It's always been one of our goals to support global classroom connections in Edorble. One of the biggest projects taking place in Edorble right now is AGAP - Advancing Global Awareness Possibilities, a global, collaborative endeavor spearheaded by Allen Nice-Webb, a high school teacher in North Carolina. It involves bringing teachers and students from around the world together to discuss systemic global problems of the students' choosing. We blogged about it here, and we encourage you to reach out to Allen (firstname.lastname@example.org) if you're interested in having your students participate.
Recently, my co-founder Cederik and I had the pleasure of participating in a few of the AGAP interactions, and we were thrilled to see Edorble being used in such an impactful way. In the gathering I attended, a class of Pakistani girls were using one computer to give a presentation about terrorism in Edorble to an audience consisting of people from North Carolina, California, Italy, and Kazakhstan. Afterwards, I took the opportunity to ask them for their feedback about Edorble so that we can continue to improve it.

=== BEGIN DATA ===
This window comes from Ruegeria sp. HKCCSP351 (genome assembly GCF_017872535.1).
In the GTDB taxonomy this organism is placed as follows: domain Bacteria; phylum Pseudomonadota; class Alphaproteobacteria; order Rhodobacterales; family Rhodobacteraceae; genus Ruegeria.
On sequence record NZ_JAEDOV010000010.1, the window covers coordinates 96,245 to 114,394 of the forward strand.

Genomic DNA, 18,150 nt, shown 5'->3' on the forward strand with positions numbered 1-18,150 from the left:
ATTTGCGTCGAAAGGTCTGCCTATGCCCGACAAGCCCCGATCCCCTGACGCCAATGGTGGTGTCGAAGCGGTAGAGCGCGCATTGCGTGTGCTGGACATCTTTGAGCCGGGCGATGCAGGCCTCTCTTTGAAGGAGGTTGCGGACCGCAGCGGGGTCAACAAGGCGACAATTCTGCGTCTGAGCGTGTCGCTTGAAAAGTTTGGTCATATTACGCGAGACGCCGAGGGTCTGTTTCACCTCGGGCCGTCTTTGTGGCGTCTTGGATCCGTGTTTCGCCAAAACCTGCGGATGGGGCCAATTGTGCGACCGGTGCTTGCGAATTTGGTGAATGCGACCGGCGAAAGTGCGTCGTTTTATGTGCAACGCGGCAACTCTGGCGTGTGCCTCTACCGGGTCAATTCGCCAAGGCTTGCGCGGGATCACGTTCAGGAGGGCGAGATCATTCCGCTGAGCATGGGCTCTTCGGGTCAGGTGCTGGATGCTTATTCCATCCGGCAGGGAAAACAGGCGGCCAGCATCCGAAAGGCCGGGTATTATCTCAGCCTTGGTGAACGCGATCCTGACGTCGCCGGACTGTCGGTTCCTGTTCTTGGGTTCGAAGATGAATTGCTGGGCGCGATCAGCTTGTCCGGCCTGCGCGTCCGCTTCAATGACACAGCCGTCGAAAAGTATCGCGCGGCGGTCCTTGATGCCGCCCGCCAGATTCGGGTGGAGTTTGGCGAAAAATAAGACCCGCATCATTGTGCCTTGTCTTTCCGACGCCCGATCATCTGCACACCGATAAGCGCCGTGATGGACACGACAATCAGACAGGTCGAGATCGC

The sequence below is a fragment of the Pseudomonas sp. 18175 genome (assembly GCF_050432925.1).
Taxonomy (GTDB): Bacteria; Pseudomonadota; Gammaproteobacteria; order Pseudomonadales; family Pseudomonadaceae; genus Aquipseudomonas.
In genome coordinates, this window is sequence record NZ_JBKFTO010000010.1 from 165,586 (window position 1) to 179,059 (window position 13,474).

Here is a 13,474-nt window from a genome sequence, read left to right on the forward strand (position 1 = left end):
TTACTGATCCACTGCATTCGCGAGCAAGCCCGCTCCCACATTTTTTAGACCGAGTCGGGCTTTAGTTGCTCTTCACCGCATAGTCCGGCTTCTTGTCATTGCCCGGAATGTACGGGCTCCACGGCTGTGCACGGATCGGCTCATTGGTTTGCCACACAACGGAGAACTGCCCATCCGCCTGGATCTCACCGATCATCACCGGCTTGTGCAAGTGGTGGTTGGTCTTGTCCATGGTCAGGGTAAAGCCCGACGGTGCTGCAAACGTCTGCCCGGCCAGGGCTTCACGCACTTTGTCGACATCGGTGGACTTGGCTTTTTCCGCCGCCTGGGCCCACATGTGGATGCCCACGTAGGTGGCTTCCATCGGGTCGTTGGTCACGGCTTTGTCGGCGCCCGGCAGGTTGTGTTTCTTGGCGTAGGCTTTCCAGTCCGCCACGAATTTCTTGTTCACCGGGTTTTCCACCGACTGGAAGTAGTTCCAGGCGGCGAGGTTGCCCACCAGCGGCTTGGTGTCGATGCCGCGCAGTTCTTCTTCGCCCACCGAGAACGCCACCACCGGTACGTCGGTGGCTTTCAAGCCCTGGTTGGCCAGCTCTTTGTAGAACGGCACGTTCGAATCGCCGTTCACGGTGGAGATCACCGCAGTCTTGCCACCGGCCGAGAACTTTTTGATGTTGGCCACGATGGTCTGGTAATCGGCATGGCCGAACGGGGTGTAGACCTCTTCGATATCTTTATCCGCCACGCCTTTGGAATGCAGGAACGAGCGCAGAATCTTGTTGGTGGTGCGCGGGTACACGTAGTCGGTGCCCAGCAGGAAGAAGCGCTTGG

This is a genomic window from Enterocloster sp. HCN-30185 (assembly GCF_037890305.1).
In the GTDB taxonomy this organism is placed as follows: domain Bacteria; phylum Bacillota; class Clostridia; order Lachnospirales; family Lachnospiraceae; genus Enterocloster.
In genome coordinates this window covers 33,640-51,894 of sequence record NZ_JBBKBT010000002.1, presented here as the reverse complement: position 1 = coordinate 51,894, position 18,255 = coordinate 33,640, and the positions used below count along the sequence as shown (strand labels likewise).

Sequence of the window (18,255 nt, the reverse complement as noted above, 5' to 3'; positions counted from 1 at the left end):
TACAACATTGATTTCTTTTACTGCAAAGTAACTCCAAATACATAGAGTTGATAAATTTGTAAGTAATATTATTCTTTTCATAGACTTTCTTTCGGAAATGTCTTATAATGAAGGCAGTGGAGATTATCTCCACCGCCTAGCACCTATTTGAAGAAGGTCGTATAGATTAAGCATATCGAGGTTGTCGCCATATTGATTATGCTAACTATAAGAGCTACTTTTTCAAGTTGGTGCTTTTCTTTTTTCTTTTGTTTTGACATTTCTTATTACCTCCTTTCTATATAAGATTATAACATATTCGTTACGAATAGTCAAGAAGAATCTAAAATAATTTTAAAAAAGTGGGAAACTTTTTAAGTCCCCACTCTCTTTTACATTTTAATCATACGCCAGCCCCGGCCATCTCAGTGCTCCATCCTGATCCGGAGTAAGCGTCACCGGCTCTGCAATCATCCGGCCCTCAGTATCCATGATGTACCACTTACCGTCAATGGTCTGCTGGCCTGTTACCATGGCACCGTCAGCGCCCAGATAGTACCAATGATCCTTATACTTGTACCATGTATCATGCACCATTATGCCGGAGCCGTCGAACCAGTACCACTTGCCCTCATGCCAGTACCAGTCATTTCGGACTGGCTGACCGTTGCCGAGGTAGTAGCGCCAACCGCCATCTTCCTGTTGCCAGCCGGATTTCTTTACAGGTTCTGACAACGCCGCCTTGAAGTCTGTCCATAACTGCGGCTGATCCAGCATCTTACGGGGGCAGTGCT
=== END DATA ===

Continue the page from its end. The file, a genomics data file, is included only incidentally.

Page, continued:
Cederik was able to drop in on a presentation given by students form Kazakhstan. We're thrilled that a teacher from Kazakhstan, Begaim Adilkhanova, had such a positive experience with her students with AGAP that she wrote this kind letter to Allen and Cederik. We've gotten permission from her to share it here.
When people ask me, Cederik, or anyone else on our team why we work on Edorble, our first answer is never: "so that we can make a bunch of money as a profitable ed-tech company." The answer is: "because we love helping students, teachers, and trainers come together online". The answer is in that letter from Kazakhstan. If we keep those things as our north star, we think the rest will follow.